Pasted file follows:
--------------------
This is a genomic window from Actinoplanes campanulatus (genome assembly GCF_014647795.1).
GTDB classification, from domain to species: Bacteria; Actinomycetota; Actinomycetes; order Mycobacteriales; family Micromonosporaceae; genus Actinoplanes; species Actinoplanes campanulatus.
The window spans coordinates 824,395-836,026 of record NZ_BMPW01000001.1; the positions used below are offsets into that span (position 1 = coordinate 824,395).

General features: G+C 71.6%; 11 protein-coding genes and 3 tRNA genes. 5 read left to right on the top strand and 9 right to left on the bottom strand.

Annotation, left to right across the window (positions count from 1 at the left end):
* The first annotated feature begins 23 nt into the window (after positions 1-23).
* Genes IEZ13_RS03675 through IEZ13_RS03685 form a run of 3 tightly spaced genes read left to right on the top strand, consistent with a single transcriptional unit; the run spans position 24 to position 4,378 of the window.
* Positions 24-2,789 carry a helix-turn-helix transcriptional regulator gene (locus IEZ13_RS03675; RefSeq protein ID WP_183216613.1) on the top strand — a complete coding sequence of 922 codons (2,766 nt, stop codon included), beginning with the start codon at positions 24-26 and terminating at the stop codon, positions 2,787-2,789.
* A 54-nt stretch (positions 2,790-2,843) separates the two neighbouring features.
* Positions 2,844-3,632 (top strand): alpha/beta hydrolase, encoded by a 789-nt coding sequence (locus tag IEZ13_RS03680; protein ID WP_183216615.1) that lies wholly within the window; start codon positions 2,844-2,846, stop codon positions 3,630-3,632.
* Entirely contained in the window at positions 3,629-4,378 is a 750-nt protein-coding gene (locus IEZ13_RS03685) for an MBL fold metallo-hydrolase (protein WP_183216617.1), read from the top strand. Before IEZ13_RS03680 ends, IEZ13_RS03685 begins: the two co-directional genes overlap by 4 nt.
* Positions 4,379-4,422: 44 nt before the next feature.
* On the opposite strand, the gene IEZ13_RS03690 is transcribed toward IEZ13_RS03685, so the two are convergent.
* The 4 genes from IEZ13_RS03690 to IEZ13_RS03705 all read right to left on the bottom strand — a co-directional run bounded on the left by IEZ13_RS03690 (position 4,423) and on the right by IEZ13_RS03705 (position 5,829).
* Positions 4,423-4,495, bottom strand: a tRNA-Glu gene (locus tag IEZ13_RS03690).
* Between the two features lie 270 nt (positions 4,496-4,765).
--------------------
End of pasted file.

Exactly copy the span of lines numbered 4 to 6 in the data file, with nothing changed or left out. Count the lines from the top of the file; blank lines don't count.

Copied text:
General features: G+C 71.6%; 11 protein-coding genes and 3 tRNA genes. 5 read left to right on the top strand and 9 right to left on the bottom strand.

Annotation, left to right across the window (positions count from 1 at the left end):
* The first annotated feature begins 23 nt into the window (after positions 1-23).